Sure it took me some time, but in the end, the Report was much more complex than yours with no "Image/Resource" issues at all.

I just really don't like inserting "Big" images into a report unless it is absolutely necessary.
(to that end, you could try converting the image to .jpg, ..perhaps...?)

I could be off base here, or not understanding something, so let's see what Jim posts....

Jeff

0
 
LVL 57

Expert Comment

by:Jim Dettman (Microsoft MVP/ EE MVE)
Comment Utility
<<I could be off base here, or not understanding something, so let's see what Jim posts....>>

  Sorry, but no ideas here...

Jim.
0
 

Author Comment

by:tommyboy115
Comment Utility
In regards to your questions Jeff,

1. No reason I can remember or think of why.  Probably by accident.  I made this a while ago.  I changed to an image control and it didn't help.

2. I use so many of these, I can't even imagine the complexity of duplicating them.  And I have done that before for some.  While this one is fairly simple, many are complex forms and I have no access to logos, graphics, fonts, etc., to build them, other than the original PDF I get.  Many of these have to be exact because they are legal forms.  There are a lot of reasons for doing this.  And it's just easier.  You insert an image send it to the back, put the control boxes on top, and you're done.  When there is a change to the original, you just swap it out.

The samples are bmp because of old Access, but I've tried different image types, like jpg, png, gif, etc., and I get this same result.

In regards to your Question Jim,

I am using SP1.

0
 

Author Comment

by:tommyboy115
Comment Utility
I don't have Access 2007, could anyone confirm this happens in that version as well?
0
 
LVL 74

Expert Comment

by:Jeffrey Coachman
Comment Utility
Using two Image controls, in 2007 I got similar mem usage, both images did display in Print Preview, but only Image one displayed when actually Printed out.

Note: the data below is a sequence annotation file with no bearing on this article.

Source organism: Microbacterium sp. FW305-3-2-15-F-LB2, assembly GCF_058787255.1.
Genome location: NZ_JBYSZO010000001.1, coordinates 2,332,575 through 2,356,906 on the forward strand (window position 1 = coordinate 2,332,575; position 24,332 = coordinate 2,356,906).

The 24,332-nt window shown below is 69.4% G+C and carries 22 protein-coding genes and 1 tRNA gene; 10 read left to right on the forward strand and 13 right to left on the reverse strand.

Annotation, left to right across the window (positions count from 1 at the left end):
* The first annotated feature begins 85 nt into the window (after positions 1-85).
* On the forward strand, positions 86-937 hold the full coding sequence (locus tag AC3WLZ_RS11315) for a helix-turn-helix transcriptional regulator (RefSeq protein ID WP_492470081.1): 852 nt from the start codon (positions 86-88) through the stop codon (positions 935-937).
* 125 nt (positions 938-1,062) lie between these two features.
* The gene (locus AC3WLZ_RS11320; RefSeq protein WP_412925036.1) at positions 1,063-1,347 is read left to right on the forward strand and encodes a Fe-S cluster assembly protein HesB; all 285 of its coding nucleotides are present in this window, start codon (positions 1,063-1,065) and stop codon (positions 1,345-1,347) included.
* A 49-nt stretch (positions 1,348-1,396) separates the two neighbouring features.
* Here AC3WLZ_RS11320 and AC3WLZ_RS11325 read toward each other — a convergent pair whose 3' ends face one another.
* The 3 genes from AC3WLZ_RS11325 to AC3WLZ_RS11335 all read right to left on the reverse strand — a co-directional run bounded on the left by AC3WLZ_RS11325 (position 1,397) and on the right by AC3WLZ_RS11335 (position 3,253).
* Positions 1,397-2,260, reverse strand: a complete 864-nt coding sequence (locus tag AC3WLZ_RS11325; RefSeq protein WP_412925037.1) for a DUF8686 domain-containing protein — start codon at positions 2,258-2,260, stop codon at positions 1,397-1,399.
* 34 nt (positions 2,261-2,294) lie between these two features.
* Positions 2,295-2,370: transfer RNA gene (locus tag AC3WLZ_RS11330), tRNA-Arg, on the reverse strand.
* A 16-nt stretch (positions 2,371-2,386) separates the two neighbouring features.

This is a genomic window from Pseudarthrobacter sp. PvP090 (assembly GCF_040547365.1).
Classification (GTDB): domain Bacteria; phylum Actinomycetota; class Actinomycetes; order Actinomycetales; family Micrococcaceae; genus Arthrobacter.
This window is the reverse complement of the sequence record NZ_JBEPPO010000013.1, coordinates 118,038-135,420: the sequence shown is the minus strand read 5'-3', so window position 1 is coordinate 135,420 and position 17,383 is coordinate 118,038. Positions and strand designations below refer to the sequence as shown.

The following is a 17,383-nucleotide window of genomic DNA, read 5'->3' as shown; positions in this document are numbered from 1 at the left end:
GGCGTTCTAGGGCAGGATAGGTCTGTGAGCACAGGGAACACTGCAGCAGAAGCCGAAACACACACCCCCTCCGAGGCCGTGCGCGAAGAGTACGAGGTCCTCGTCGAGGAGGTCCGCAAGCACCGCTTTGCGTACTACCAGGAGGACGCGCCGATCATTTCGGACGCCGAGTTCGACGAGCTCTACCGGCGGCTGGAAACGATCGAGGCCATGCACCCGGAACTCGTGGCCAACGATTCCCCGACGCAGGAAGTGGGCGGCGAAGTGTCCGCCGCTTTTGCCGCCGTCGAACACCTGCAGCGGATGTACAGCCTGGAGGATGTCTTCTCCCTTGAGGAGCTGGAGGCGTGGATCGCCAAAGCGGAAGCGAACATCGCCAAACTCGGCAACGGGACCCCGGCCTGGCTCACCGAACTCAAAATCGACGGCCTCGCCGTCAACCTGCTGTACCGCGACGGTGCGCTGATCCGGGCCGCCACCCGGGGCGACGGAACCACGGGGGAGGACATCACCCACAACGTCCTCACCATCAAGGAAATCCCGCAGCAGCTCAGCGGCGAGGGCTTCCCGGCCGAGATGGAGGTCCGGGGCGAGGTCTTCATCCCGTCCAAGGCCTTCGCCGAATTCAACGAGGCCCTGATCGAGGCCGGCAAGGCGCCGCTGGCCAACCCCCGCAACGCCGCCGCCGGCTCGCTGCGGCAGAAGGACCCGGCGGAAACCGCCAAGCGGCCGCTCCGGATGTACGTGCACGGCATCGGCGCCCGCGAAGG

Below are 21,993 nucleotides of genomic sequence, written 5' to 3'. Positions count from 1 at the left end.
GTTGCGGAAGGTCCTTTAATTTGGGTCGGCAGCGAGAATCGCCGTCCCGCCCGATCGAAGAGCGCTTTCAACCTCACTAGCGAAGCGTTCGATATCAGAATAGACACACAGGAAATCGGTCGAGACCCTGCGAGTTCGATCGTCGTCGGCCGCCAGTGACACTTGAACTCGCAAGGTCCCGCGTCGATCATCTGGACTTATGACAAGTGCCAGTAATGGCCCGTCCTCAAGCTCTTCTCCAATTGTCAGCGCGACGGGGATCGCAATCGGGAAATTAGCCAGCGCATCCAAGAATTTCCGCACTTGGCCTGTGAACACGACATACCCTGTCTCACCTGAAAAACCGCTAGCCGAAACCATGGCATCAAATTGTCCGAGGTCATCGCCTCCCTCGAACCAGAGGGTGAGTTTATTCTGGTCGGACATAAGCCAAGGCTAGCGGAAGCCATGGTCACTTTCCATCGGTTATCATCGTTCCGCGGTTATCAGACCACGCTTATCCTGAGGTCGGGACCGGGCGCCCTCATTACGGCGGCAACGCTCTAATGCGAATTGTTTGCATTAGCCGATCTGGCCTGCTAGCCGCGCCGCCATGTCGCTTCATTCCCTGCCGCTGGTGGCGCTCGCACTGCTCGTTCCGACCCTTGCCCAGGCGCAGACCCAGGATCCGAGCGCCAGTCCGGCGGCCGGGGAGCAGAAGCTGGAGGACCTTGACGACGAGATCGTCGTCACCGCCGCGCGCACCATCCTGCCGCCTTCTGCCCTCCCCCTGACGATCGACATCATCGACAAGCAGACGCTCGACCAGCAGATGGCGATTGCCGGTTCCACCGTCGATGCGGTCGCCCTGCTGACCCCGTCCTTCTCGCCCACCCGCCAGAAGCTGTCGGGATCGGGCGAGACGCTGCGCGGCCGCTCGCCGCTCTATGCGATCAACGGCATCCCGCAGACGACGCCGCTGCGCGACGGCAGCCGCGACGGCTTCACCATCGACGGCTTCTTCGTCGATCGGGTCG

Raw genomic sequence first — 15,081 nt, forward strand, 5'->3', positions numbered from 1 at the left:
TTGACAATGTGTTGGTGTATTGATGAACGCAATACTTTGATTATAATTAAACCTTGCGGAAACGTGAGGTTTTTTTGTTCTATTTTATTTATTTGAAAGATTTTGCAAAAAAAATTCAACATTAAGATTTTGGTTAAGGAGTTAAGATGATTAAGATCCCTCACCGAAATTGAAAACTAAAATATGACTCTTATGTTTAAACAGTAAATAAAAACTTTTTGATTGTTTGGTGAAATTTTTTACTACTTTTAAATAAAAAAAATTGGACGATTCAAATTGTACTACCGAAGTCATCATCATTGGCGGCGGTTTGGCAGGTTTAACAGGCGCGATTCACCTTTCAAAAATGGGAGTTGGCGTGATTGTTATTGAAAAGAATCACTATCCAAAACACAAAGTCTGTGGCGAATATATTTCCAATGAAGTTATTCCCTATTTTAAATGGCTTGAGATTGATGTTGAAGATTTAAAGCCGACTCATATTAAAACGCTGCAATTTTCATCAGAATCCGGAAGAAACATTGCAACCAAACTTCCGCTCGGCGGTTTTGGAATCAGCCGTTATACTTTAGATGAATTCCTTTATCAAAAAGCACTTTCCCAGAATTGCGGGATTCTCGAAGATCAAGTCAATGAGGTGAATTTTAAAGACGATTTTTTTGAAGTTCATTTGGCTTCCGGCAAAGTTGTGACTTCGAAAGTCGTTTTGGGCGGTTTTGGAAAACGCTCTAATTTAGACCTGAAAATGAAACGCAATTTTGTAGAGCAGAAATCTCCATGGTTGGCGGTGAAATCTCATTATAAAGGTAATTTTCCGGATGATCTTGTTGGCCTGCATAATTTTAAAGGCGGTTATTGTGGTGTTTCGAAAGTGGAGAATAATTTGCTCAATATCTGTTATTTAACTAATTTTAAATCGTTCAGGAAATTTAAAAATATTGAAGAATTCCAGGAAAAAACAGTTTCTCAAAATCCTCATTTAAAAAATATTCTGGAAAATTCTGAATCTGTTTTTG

In 2010 only Image One displayed in Print Preview, and only image one printed...
But again remember that "Your Mileage may vary".

I'll try this at home tonight on acc2003 though...

Other options:
If this is just a "Form" for users to fill out, then simply try this in Word, Excel, Powerpoint, or Publisher.
...Or even just print out the image(s) themselves as files directly, ...or possibly save the images as PDF's...?
0
 

Author Comment

by:tommyboy115
Comment Utility
The data entry happens in other parts of the database and this is one of many forms that use the information to print a package of documents that are all printed at once.  PDF's, other programs, etc., aren't an option.  What you're going to find with Access 2003, or earlier, is that this will work without an issue, like it has for me for the last decade.  That's what makes this so frustrating.
0
Do You Know the 4 Main Threat Actor Types?

Do you know the main threat actor types? Most attackers fall into one of four categories, each with their own favored tactics, techniques, and procedures.

 

Author Comment

by:tommyboy115
Comment Utility
sorry:

...and this is one of many REPORTS that use the information...
0
 
LVL 74

Expert Comment

by:Jeffrey Coachman
Comment Utility
Yes, when saved as 2002-2003 (.mdb), both pages displayed and printed fine...

It is beyond me to speculate on why this works fine in 2002-2003 and not in 2007/2010

You can take some time and play around with:
Disabling Layout view in the Report and in the Access options. (and Report View)
Set "Print Preview" as the default view in the report.
Set the HasModule property to No...

Beyond just wild guesses, I'm just shooting blanks here...
:-(

JeffCoachman
0
 

Author Comment

by:tommyboy115
Comment Utility
To me, it seems like a bug.  Are you, or is anyone else, familiar with the best way to bring this to Microsoft's attention?  Or, based on your experience, will they even do anything about it in a decent time frame?